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[Beyond PlayStation] Koral Review

[Beyond PlayStation] Koral Review
  • On June 18, 2019

Koral from indie Carlos Coronado is a charming and relaxing underwater adventure that is a must-play on Nintendo Switch. Find out why in our Koral review!


In Koral you’ll take on a soothing and relaxing underwater experience in which all you need to worry about is using the left Joy-Con analog stick or the D-Pad to move around the ocean, collecting energy shards as you go to bring life back to each area so that you can progress to the next spot. At first, each area will be nothing more than dark silhouettes, but once you manage to collect the required energy shards for the area, a colorful explosion will take place, allowing you to bask in the glow and charm of the flora and the fauna that surrounds you.

Koral Review - 1

Walls of water currents will separate the different areas you will explore during each of the game’s chapters, and once you cross one of these water currents, there will be no going back. Another thing that happens when you cross any of these walls of water currents is that you will lose any energy units you were carrying with you. While because of this Koral is a rather linear experience, this also means you won’t end up wasting your time searching for the way forward since it is not going to be hidden off the beaten path.


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When you get close to the coral that you can power up with the energy you collect, if you don’t have enough energy with you to activate it, you’ll be able to learn how many energy units it will need. This is represented by the number of glowing dots that will show up on the tip of the coral when you get closer. Some coral formations will require only two energy units to be activated, others will require that you have three energy units with you, but most of them will require five energy units.

Koral Review - 4

As you progress in the game, you will get to use some new abilities. Some of the coral that you power up with the energy you collect will allow you to use its power to create water currents of a specific length. Once you’ve drawn the path for one of these water currents, you’ll be able to use it to quickly travel forward at high speed. This power can also be used to destroy the pollution in the water that is sometimes blocking your way so that you can progress into a new spot in that chapter.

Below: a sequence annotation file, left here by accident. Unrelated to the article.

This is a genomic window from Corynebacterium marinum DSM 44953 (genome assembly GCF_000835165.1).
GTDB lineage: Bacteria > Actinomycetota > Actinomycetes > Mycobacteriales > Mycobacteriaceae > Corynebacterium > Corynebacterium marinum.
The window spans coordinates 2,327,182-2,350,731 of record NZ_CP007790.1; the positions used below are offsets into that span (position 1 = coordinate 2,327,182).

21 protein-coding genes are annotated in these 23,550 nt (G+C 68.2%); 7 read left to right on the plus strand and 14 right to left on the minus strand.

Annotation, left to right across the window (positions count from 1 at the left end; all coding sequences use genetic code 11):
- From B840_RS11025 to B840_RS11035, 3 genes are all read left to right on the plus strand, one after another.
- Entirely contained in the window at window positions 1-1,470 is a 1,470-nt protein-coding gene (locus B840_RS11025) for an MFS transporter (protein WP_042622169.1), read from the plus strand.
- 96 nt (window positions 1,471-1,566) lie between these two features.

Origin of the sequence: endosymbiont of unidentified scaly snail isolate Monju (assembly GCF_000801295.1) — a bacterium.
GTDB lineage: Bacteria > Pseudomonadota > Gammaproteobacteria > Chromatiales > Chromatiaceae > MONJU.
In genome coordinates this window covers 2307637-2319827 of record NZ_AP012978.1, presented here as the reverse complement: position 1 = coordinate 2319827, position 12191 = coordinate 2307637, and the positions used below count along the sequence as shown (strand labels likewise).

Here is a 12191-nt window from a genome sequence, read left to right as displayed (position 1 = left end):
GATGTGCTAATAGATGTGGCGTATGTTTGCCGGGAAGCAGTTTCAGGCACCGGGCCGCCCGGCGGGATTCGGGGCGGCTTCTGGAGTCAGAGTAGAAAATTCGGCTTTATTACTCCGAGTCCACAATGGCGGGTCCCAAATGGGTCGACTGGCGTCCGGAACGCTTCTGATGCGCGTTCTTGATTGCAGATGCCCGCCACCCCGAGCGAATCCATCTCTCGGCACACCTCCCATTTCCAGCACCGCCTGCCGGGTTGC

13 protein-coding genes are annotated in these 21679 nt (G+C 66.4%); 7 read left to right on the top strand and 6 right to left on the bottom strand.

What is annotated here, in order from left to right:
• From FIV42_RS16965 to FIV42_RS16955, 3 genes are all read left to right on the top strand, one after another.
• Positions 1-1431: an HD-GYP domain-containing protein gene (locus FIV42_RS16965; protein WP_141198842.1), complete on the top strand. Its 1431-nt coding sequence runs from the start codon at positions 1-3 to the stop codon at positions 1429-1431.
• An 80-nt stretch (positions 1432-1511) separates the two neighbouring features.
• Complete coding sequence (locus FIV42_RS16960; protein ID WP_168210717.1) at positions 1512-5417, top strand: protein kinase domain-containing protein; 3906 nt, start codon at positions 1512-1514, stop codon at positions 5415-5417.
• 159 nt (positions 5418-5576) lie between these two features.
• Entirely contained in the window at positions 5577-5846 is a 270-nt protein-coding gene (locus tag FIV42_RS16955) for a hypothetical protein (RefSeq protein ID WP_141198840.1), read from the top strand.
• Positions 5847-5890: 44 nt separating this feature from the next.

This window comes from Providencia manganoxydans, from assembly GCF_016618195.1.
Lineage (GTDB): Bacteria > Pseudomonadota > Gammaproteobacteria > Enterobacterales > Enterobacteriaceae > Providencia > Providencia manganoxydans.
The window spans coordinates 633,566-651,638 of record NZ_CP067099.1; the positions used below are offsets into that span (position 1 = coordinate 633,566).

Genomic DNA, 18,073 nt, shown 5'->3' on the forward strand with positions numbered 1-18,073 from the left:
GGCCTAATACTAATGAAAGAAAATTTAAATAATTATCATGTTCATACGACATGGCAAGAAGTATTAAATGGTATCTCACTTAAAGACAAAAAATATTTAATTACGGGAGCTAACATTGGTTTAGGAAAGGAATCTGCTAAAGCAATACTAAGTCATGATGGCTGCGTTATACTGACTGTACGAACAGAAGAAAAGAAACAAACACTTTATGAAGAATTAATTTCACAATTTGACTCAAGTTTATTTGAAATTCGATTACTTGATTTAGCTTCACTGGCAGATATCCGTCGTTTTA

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You will also run into some orange glowing coral formations that will get in your way, blocking your path. You will learn that passing through the glowing coral nearby will boost your speed, sending you fast enough to be able to bend the plant formations when you collide into them. There is also a green variety that does not need you to boost through to move it, and the ones that have stars on their base will also act as some sort of lever mechanism to move some structures out of the way – that is as long as they’re also covered in stars.


Other coral will shoot out energy pieces, and you will need to find the smaller plants that receive this energy to once again power up the first plant to obtain its energy spark. Later on, similar coral formations will do the same, but you will also be on a timer you will need to act quickly and find all the corresponding small plants. You will know how much time you have left by a glowing arc that will appear over the entity you control, and as time passes the arc will get smaller and smaller – this on top of a sound effect that will also hurry you up.

Koral Review - 5

Koral features 32 collectibles in total, so if you don’t manage to find all of them during your first run, you can just go back to the Chapters option of the game and take on the areas in which you are missing some of the collectibles. As you find each of the collectibles you will be given a short description with valuable extra information that will allow you to learn new things about corals. For example, and as to not spoil the experience, the first collectible you find tells you about dynamite fishing, and how it’s a very bad thing since it kills coral tissues and affects the potential recovery of adjacent coral colonies.


Koral is a short, relaxing and fun 2D underwater experience that you’re going to complete in 2-3 hours at most, but as you do so, you will be having a lot of fun while you also get to learn some interesting information thanks to how the game’s collectibles are set up. It was a lot of fun to play and going from the making of video above, it was a lot of fun to make as well!

This Koral review is based on a Nintendo Switch copy provided by Carlos Coronado.

Review Overview

Relaxing underwater adventure